Linked by David Adams on Fri 16th Jul 2010 19:44 UTC, submitted by sjvn
Sun Solaris, OpenSolaris A Computerworld blog speculates that the open-source Unix distribution may live on, but Oracle won't be supporting it. At this point, "OpenSolaris' only real future is as a fork, which would not be easy to pull off. Still, with enough interest from developers it could be done. OpenSolaris is licensed under the GPLv3 CDDL and various other OSS licenses, so the base code is available."
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nt_jerkface
Member since:
2009-08-26

I dont understand your question: "Why should he make a significant investment in Solaris?". He IS already doing that: betting much more money on Solaris than he ever has betted on Linux.


He isn't investing significantly in the OS with the goal of displacing Linux. He'll just be investing in Solaris stacks that are built around the DB. Unlike Sun he has no interest in fighting a war against Linux and that is what matters. As for investing in Linux he doesn't need to when he can just take RHEL source and sell it with an Oracle stamp.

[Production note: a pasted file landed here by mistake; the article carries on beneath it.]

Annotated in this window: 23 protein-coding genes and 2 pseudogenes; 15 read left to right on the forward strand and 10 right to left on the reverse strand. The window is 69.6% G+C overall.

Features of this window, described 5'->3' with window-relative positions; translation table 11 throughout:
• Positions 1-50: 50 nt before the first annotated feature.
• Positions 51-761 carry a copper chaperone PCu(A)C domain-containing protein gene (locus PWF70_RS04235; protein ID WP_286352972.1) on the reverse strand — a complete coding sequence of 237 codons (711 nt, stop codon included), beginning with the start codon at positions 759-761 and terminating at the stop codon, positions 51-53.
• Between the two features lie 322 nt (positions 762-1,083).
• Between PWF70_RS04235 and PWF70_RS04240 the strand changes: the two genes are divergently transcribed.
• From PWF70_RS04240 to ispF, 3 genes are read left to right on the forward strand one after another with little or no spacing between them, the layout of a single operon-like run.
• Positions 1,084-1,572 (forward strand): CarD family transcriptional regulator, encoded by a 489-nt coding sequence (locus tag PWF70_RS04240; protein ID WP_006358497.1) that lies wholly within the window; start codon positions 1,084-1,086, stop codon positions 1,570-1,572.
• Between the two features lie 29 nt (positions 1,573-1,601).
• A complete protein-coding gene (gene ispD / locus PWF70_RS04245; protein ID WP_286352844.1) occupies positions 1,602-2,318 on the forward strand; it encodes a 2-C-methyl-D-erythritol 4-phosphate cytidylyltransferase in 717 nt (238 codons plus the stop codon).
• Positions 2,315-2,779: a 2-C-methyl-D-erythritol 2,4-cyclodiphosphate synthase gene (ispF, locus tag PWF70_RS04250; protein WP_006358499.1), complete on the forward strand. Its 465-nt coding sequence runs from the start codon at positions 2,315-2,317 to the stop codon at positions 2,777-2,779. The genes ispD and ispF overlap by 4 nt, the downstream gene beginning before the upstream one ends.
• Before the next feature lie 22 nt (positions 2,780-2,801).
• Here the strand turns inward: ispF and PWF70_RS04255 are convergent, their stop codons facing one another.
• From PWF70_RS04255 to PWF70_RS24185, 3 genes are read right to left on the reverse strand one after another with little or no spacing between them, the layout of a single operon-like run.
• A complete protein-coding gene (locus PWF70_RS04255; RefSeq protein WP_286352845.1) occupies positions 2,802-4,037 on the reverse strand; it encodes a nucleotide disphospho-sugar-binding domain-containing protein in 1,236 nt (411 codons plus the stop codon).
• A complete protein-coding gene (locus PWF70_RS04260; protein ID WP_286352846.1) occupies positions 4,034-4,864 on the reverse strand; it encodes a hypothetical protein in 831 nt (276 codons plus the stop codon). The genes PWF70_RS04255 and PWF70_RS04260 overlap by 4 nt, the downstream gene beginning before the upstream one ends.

If Larry invests many billions then he is committing and he (almost) goes all in. It is almost as 95% of Larrys billions goes to Solaris, and 5% goes to Linux.

No one knows the exact amount that is going to Solaris.


What "actions"? The problem is that Oracle has taken no actions at all yet.


Consider the following actions since the takeover:

1. Making positive statements about acquisitions like Java and MySql while saying nothing about OpenSolaris

2. Ignoring the open letter from Ben Rockwood

3. Providing no response to the recent ultimatum by the OpenSolaris board

4. Providing no link to OpenSolaris from the main website

They have not forgotten about OpenSolaris. They have simply chosen to ignore it.


There are lots of research and development into OpenSolaris, why throw away and kill it?


Where are the performance advantages over Solaris? Even if OpenSolaris had some special tech it could be moved over to Solaris.


Your posts just dont make sense.


They probably don't from your perspective because you are deluding yourself when it comes to the fate of OpenSolaris.

OpenSolaris will either be forked or ignored by Oracle. Either way it will stagnate due to a lack of developer interest. Building around OpenSolaris or even Solaris x86 at this point is a mistake.

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